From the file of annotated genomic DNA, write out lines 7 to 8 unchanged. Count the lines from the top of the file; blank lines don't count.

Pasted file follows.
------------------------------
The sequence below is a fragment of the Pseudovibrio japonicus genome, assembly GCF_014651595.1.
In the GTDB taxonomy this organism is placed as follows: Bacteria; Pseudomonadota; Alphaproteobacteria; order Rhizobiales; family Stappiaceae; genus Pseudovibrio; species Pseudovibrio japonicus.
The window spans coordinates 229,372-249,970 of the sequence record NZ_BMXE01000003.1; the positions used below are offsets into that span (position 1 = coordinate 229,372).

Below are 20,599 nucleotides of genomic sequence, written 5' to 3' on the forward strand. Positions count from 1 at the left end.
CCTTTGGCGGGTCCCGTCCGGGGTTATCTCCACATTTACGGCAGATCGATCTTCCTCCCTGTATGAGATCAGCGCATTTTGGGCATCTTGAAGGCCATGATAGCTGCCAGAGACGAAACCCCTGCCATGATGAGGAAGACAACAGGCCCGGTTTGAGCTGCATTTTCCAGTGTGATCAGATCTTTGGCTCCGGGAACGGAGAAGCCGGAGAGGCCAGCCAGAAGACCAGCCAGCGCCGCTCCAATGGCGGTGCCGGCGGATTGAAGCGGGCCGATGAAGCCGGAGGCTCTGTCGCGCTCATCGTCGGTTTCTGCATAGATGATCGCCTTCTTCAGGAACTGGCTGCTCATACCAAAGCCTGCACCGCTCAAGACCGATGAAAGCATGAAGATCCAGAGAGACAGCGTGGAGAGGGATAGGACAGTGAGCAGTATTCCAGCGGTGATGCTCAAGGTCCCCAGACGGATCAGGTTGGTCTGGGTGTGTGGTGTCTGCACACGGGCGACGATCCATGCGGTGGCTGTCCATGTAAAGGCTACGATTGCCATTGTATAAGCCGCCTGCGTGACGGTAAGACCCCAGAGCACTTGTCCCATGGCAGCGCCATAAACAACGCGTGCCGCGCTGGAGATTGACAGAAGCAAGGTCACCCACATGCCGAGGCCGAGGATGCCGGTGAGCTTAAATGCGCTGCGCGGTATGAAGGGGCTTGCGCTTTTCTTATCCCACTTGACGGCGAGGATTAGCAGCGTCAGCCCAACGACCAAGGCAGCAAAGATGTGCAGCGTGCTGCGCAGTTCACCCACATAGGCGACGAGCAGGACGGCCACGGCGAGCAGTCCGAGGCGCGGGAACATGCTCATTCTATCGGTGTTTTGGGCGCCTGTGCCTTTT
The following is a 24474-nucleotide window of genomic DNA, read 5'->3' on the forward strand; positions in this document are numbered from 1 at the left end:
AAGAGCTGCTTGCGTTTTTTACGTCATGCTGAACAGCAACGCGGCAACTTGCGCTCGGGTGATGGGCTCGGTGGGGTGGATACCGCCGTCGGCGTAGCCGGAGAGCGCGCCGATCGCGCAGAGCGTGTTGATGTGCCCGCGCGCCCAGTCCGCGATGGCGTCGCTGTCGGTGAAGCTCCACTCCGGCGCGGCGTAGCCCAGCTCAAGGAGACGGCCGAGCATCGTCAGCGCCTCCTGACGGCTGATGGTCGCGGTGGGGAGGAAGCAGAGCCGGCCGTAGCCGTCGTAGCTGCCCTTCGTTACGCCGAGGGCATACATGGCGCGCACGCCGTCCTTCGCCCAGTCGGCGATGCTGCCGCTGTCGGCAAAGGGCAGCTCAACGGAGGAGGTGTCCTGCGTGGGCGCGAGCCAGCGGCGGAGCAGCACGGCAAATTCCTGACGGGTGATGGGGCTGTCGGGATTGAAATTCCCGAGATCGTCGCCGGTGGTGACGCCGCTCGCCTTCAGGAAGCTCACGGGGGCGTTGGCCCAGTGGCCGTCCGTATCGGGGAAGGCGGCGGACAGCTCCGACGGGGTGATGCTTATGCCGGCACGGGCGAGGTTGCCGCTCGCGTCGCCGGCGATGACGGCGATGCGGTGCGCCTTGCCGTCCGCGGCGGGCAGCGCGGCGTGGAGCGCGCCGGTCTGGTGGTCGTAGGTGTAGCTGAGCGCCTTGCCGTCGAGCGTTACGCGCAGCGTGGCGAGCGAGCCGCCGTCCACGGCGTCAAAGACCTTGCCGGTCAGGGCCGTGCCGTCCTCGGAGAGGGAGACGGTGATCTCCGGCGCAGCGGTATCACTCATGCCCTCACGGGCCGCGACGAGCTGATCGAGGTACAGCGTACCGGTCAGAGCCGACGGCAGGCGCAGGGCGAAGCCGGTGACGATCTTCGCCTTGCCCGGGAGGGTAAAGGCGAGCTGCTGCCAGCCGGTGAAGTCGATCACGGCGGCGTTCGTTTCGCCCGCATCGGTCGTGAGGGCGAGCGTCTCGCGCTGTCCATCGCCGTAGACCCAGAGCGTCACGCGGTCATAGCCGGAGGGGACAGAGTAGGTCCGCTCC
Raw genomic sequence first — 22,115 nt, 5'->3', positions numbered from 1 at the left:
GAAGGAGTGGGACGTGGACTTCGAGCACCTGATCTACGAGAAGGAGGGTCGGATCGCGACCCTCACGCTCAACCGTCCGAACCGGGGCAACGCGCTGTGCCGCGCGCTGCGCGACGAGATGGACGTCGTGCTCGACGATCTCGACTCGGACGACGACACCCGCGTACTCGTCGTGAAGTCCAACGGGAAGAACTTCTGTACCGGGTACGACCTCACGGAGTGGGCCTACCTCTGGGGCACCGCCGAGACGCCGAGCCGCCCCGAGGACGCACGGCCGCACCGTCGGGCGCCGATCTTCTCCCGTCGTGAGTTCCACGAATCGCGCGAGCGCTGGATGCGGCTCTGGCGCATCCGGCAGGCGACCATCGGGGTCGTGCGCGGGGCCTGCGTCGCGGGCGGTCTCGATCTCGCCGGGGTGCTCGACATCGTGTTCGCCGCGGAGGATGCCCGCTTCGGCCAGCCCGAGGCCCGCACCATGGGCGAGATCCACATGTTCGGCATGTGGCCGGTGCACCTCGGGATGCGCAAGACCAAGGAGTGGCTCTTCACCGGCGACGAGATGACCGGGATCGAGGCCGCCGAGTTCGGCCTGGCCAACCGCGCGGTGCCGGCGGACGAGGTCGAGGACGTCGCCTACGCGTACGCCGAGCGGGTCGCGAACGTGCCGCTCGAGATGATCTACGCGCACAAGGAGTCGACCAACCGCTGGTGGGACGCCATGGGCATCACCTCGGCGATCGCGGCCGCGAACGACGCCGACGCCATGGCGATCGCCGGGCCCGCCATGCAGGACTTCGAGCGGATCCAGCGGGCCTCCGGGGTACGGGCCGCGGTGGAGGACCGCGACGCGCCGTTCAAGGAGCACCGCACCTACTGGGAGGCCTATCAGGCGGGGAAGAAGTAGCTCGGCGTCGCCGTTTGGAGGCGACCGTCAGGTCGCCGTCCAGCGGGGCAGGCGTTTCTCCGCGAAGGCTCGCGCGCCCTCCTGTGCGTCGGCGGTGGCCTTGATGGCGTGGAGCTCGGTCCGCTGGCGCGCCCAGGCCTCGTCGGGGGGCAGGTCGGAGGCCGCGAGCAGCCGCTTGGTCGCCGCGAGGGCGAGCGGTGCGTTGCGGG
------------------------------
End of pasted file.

AAGAGCTGCTTGCGTTTTTTACGTCATGCTGAACAGCAACGCGGCAACTTGCGCTCGGGTGATGGGCTCGGTGGGGTGGATACCGCCGTCGGCGTAGCCGGAGAGCGCGCCGATCGCGCAGAGCGTGTTGATGTGCCCGCGCGCCCAGTCCGCGATGGCGTCGCTGTCGGTGAAGCTCCACTCCGGCGCGGCGTAGCCCAGCTCAAGGAGACGGCCGAGCATCGTCAGCGCCTCCTGACGGCTGATGGTCGCGGTGGGGAGGAAGCAGAGCCGGCCGTAGCCGTCGTAGCTGCCCTTCGTTACGCCGAGGGCATACATGGCGCGCACGCCGTCCTTCGCCCAGTCGGCGATGCTGCCGCTGTCGGCAAAGGGCAGCTCAACGGAGGAGGTGTCCTGCGTGGGCGCGAGCCAGCGGCGGAGCAGCACGGCAAATTCCTGACGGGTGATGGGGCTGTCGGGATTGAAATTCCCGAGATCGTCGCCGGTGGTGACGCCGCTCGCCTTCAGGAAGCTCACGGGGGCGTTGGCCCAGTGGCCGTCCGTATCGGGGAAGGCGGCGGACAGCTCCGACGGGGTGATGCTTATGCCGGCACGGGCGAGGTTGCCGCTCGCGTCGCCGGCGATGACGGCGATGCGGTGCGCCTTGCCGTCCGCGGCGGGCAGCGCGGCGTGGAGCGCGCCGGTCTGGTGGTCGTAGGTGTAGCTGAGCGCCTTGCCGTCGAGCGTTACGCGCAGCGTGGCGAGCGAGCCGCCGTCCACGGCGTCAAAGACCTTGCCGGTCAGGGCCGTGCCGTCCTCGGAGAGGGAGACGGTGATCTCCGGCGCAGCGGTATCACTCATGCCCTCACGGGCCGCGACGAGCTGATCGAGGTACAGCGTACCGGTCAGAGCCGACGGCAGGCGCAGGGCGAAGCCGGTGACGATCTTCGCCTTGCCCGGGAGGGTAAAGGCGAGCTGCTGCCAGCCGGTGAAGTCGATCACGGCGGCGTTCGTTTCGCCCGCATCGGTCGTGAGGGCGAGCGTCTCGCGCTGTCCATCGCCGTAGACCCAGAGCGTCACGCGGTCATAGCCGGAGGGGACAGAGTAGGTCCGCTCC
Raw genomic sequence first — 22,115 nt, 5'->3', positions numbered from 1 at the left: